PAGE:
15 terms

CH 21 Consumer Choice

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Budget Constraint
depicts the limit on the consumption "bundles" (combinations) that a consumer can afford.
-People consume less than they desire(the assumption is more is always a good thing) because their spending is constrained, or limited, by their income/budget
(income)=(price of good 1)(quantity of good 1) + (price of good 2)(quantity of good 2)
The Consumer's Budget Constraint
Any point on the budget constraint line indicates the consumer's combination or trade off between two goods.
EX: if the consumer buys no pizzas, he can afford 500 pints of Pepsi (point B). If he buys no Pepsi, he can afford 100 pizzas (point A). Alternatively, the consumer can buy any combination on or within the line
slope of the budget constraint line
equals the relative price of the two goods, that is, the price of one good compared to the price of the other.
It measures the rate at which the consumer can trade one good for the other
LAST CARD ON TEST: How would the Budget Constraint (Production possibility on the consumer side) Line changed if one price increased (decreased)? What if income increased (decreased)?
If one income increased then your budget constraint line goes outward. If one income decreased then, your budget constraint line come inward. If one price decreased, then the amount you are able to buy decreases; the budget constraint line goes in on the x-axis or the y-axis; not both. If one price increase, then the amount you are able to buy increases; the budge constraint line goes out to the right on the x-axis or the y axis but not both.
indifference curve
a curve that shows consumption bundles that give the consumer the same level of satisfaction.
marginal rate of substitution
The slope at any point on an indifference curve
It is the rate at which a consumer is willing to trade one good for another.
It is the amount of one good that a consumer requires as compensation to give up one unit of the other good.
Four Properties of Indifference Curve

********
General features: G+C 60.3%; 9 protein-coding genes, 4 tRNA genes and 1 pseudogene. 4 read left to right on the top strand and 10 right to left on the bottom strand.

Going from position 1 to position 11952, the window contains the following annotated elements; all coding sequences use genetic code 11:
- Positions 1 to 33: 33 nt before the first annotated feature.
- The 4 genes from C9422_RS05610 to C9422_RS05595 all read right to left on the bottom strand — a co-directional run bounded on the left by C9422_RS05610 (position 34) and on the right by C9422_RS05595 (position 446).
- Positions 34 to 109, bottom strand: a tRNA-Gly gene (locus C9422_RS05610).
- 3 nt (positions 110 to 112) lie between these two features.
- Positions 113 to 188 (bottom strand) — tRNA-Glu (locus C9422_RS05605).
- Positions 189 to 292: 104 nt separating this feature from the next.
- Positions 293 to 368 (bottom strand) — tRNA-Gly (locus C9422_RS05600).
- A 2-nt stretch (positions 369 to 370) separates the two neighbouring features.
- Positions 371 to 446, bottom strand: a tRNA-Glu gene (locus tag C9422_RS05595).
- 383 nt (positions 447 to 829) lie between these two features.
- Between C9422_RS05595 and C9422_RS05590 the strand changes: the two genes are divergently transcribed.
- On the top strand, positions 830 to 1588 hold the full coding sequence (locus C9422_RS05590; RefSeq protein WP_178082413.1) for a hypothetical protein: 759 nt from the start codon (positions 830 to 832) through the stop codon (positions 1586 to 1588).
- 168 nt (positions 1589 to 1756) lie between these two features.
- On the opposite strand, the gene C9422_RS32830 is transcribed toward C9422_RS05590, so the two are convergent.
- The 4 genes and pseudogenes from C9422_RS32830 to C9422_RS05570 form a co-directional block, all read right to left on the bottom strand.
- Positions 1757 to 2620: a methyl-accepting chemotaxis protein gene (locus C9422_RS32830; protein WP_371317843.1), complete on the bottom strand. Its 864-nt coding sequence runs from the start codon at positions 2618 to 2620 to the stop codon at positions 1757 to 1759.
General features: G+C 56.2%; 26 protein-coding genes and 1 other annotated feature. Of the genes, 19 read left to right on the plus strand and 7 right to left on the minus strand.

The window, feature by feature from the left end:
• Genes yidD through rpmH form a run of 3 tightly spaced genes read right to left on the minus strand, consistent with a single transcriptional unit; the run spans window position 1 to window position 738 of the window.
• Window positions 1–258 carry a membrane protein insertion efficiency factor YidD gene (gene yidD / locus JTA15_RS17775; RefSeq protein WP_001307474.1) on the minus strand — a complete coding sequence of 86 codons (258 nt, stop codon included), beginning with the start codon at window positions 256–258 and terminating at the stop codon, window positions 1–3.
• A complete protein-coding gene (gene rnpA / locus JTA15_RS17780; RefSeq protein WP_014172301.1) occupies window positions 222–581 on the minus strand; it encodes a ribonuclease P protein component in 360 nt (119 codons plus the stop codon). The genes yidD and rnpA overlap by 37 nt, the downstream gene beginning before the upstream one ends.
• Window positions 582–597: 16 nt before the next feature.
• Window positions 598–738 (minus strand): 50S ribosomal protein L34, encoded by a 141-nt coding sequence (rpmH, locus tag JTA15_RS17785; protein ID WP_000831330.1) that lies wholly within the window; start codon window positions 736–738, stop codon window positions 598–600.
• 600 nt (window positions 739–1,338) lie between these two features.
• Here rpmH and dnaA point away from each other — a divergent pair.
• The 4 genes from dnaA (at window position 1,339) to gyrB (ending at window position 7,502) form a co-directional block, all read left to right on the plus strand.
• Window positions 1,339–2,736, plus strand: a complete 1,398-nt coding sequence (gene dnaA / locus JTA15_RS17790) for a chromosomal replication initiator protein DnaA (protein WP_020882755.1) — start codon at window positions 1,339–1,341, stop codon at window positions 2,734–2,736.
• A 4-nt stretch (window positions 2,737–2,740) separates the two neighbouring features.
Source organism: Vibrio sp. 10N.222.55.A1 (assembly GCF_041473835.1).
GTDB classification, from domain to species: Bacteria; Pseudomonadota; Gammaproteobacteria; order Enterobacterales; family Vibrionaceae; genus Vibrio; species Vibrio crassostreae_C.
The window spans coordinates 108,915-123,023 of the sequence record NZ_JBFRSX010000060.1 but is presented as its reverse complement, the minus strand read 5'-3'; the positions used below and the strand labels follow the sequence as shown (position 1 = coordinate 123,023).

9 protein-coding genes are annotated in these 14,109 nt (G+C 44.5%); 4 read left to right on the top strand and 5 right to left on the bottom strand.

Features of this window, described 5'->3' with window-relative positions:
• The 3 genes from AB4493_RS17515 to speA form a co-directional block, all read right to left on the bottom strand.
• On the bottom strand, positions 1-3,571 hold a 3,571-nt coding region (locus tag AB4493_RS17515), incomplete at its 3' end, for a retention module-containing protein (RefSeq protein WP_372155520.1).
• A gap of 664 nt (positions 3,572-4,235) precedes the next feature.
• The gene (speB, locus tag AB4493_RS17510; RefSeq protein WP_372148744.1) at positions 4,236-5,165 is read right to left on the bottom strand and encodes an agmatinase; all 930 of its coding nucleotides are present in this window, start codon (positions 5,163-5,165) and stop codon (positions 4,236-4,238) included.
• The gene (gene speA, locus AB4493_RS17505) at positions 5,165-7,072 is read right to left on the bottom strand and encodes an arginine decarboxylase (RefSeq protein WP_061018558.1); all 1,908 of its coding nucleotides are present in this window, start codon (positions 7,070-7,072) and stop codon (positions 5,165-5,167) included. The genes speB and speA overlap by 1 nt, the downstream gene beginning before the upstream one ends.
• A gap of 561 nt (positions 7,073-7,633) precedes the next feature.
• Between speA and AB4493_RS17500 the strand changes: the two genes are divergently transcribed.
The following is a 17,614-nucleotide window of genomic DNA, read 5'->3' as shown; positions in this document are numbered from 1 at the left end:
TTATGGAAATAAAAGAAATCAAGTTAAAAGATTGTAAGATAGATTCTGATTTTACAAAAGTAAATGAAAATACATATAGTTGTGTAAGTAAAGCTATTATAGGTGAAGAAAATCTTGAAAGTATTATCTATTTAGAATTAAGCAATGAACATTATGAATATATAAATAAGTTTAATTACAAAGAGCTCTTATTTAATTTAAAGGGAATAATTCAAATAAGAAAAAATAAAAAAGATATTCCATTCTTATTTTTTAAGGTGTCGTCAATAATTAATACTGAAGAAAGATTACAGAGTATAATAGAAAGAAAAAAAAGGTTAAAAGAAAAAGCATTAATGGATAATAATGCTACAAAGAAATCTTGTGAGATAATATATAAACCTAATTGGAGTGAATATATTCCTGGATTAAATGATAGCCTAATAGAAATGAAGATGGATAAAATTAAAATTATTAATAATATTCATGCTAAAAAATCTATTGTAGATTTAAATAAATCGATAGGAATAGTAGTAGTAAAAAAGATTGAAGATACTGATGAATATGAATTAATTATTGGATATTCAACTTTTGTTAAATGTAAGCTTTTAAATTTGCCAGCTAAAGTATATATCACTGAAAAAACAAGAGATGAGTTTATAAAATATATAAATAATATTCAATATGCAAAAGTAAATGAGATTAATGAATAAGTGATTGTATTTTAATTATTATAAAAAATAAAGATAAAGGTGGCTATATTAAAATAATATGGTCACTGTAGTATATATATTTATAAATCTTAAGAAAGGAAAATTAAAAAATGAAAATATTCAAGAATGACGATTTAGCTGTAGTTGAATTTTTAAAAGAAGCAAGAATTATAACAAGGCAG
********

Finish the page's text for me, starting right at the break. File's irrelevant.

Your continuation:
Higher indifference curves are preferred to lower ones.
Indifference curves are downward sloping.
Indifference curves do not cross.
Indifference curves are bowed inward.
Property 1: Higher indifference curves are preferred to lower ones.
Consumers usually prefer more of something to less of it.
Higher indifference curves represent larger quantities of goods than do lower indifference curves.
Property 2: Indifference curves are downward sloping.
A consumer is willing to give up one good only if he or she gets more of the other good in order to remain equally happy.
If the quantity of one good is reduced, the quantity of the other good must increase.
For this reason, most indifference curves slope downward.
Property 3: Indifference curves do not cross
Points A and B should make the consumer equally happy.
Points B and C should make the consumer equally happy.
This implies that A and C would make the consumer equally happy.
But C has more of both goods compared to A.
Transitivity!!!! - if you prefer x to y and y to z then you prefer x to z
Property 4: Indifference curves are bowed inward.
People are more willing to trade away goods that they have in abundance and less willing to trade away goods of which they have little.
These differences in a consumer's marginal substitution rates cause his or her indifference curve to bow inward.
Indifference Curves and Utility
A utility function is simply a way to represent your preferences to show how you rank bundles of goods.
Think of utility as well-being
All points on an indifference curve provide the person with the same level of utility
Perfect Substitutes
Two goods with straight-line indifference curves are perfect substitutes.
The marginal rate of substitution is a fixed number.
Perfect Complements
Two goods with right-angle indifference curves are perfect complements.
Consumer's Optimal Choice
To determine: combine the indifference curve and the budget constraint
occurs at the point where the highest indifference curve and the budget constraint are tangent.
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